Till about a year ago, they looked invincible and unstoppable. Flipkart, Ola, Snapdeal, Quikr, Zomato... and a few others, had become the fabled Indian unicorns - start-ups boasting of valuation of over $1 billion. They were expanding like mad, starting new business lines, hiring engineers and business management graduates in hundreds from the premier institutes and generally proving a huge threat to their old-style rivals who had not embraced the digital marketplace as quickly.
None of them was making any money. But, backed by seemingly unlimited capital, they were giving discounts galore to woo customers, burning cash hand over fist, and driving brick and mortar players into losses while they chased market share and gross revenues.
Each time they ran short of cash, they would see a line of venture capitalists queuing up to hand over money at ever higher valuations. There were signs of excess all around. But initially, the unicorns were confident that nothing could touch them. Lesser funded rivals were shutting down or getting acquired, but the unicorns simply kept rolling.
Sometime in the middle of last year, the party started winding up. The unicorns faced heat from equally well funded rivals - Flipkart and Snapdeal had to deal with Amazon and its inexhaustible resources, Ola suddenly found a super aggressive Uber nipping at its heels, while Quikr saw stiff fight from Olx. Investors started getting nervous and some of them either turned off the tap of easy funds, or wrote down their investment values or even asked for greater say in management. Today, many of the unicorns are doing what all loss-making companies are supposed to do - rationalise expenses, shut the most unprofitable businesses, look at improving profit margins, and reduce the perks of senior management.
Of course, not all unicorns are in trouble. One of them, Mu Sigma, actually makes profits. And a couple of loss-making ones - Hike and Paytm - are still darlings of their investors. But in general, the refrain now is path to profitability as much as it is doubling and tripling revenues.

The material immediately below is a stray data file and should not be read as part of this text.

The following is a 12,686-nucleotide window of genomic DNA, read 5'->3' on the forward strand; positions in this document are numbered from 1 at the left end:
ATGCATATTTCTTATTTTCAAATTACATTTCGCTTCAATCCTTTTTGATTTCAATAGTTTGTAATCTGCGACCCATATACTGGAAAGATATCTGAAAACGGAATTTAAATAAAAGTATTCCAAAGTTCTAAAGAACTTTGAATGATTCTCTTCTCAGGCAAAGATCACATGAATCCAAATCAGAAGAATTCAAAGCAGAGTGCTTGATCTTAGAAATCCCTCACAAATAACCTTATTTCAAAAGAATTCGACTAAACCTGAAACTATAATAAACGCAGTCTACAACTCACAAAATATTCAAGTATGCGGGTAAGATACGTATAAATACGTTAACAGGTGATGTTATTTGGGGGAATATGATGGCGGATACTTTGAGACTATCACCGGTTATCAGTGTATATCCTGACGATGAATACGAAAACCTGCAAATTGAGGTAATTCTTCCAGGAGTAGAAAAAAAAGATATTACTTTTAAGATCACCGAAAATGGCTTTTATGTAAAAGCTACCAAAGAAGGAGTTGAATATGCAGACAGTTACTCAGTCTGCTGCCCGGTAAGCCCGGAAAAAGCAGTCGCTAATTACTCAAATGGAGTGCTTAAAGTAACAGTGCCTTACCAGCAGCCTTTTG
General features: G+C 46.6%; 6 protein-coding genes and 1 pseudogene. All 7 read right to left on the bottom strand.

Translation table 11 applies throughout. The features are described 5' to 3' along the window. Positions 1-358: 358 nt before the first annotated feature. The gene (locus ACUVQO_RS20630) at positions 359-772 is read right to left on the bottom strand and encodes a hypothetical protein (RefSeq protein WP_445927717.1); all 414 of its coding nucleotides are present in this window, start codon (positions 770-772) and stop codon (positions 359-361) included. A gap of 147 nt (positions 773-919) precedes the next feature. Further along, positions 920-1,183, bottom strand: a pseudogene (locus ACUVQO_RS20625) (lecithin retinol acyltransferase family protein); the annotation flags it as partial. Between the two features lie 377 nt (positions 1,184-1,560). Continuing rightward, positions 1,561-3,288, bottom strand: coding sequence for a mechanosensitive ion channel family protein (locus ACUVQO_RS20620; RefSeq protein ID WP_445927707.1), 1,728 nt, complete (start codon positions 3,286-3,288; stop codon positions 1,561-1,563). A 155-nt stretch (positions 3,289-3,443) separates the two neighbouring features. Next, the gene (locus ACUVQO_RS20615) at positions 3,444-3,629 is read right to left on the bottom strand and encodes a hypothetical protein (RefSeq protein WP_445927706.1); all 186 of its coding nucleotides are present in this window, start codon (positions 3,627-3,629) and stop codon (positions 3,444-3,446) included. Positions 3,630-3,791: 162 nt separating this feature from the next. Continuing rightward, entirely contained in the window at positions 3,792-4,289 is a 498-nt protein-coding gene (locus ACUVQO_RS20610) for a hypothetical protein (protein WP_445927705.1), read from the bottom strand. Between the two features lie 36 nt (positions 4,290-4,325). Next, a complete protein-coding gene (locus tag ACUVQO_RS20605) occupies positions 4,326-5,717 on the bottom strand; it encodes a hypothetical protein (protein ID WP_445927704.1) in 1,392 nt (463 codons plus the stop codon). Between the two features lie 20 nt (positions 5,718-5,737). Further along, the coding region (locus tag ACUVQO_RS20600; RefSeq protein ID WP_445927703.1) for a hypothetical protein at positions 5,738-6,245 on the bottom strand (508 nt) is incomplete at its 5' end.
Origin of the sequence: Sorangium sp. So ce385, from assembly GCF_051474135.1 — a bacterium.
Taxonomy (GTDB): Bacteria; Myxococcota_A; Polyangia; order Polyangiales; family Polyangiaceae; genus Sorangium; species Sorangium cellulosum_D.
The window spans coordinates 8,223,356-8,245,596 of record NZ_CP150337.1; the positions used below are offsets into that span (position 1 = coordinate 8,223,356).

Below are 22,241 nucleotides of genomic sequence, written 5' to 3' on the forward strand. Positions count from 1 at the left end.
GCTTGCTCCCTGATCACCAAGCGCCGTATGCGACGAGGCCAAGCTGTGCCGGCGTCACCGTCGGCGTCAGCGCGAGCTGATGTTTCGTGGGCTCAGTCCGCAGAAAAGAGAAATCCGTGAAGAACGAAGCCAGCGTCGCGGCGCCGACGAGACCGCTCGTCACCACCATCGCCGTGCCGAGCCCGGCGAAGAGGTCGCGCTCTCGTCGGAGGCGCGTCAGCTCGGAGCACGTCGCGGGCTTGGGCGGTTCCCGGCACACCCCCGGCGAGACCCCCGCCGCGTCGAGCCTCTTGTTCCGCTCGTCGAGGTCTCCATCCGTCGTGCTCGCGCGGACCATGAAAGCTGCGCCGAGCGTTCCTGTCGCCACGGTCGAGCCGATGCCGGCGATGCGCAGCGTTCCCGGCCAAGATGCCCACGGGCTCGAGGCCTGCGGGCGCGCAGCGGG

In a sense, it is a repeat of the events of a decade and a half ago, when the first dotcom boom took place in 1999 - early 2000. Easy cash and the giddy promise of the Internet caused frothy valuations and a number of entrepreneurs with poor business models cropped up. A lot of them went bust after burning a lot of capital. In the first dotcom era, few of the start-ups had properly thought out business models or even the operational expertise. The ecosystem of robust digital payments or logistical support for delivery also did not exist.
Today's unicorns are, in that sense, running real businesses. But too many of them made the mistake of thinking that as long as they kept expanding, they would not have to worry about cash flows or profits. Now, almost all of them have come to realise that revenue models, profit margins, expense management and cash flows are equally important. I suspect that while a few of the unicorns may fall by the wayside, the survivors will emerge stronger.